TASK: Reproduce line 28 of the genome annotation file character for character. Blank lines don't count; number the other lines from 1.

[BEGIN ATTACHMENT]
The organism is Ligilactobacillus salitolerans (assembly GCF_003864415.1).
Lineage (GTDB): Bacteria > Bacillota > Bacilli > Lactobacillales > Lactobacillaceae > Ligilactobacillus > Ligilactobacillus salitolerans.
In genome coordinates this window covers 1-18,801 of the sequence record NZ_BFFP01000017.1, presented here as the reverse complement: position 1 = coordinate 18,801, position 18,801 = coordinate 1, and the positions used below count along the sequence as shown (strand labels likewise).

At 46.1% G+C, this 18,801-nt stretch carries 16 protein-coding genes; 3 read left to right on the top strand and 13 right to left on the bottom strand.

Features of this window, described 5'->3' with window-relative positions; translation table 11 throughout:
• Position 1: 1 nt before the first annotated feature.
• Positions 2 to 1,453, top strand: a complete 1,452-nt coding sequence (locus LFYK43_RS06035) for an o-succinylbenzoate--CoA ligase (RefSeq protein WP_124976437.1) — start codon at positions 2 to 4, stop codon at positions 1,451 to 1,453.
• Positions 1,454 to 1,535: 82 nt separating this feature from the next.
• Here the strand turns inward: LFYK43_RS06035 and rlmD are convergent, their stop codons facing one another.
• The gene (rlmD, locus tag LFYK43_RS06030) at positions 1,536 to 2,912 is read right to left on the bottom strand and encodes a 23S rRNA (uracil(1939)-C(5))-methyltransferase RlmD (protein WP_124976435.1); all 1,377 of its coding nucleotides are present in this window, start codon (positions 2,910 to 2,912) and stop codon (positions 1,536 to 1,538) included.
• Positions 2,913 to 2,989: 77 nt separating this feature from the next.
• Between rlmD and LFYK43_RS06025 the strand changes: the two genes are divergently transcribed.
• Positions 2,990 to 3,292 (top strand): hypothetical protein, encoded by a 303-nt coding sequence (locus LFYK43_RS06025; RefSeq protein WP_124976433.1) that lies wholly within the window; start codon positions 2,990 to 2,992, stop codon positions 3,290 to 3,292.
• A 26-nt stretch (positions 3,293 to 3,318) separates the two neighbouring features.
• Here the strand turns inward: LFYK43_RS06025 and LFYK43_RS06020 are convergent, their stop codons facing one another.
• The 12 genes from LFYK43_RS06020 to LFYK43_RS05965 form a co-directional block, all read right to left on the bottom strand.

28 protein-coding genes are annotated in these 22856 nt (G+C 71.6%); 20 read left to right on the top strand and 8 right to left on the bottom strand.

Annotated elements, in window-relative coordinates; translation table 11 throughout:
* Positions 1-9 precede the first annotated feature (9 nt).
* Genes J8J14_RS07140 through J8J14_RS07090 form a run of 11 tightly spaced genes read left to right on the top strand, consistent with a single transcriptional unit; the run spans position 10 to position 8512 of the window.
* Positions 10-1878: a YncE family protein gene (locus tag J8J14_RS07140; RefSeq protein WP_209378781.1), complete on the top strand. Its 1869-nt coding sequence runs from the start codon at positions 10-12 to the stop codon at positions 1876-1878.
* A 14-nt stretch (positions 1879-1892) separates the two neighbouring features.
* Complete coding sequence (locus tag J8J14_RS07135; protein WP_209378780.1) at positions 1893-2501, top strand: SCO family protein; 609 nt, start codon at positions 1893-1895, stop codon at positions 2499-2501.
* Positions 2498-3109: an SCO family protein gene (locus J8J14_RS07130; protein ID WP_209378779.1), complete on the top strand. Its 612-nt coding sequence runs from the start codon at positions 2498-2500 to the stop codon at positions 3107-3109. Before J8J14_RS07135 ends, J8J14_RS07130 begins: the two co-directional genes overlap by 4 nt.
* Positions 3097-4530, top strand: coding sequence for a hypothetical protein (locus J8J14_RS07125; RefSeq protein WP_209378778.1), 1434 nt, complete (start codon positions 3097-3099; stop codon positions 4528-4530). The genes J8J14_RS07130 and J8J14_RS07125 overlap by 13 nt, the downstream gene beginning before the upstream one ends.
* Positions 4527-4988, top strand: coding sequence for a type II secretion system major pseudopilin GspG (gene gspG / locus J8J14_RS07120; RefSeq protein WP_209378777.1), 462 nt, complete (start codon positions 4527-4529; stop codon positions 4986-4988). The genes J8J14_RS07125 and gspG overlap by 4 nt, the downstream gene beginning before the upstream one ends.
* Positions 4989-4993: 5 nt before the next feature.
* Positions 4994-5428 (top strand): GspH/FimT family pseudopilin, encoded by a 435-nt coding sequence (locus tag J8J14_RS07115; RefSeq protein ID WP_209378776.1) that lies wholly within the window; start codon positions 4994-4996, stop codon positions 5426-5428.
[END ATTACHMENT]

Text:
* Positions 4994-5428 (top strand): GspH/FimT family pseudopilin, encoded by a 435-nt coding sequence (locus tag J8J14_RS07115; RefSeq protein ID WP_209378776.1) that lies wholly within the window; start codon positions 4994-4996, stop codon positions 5426-5428.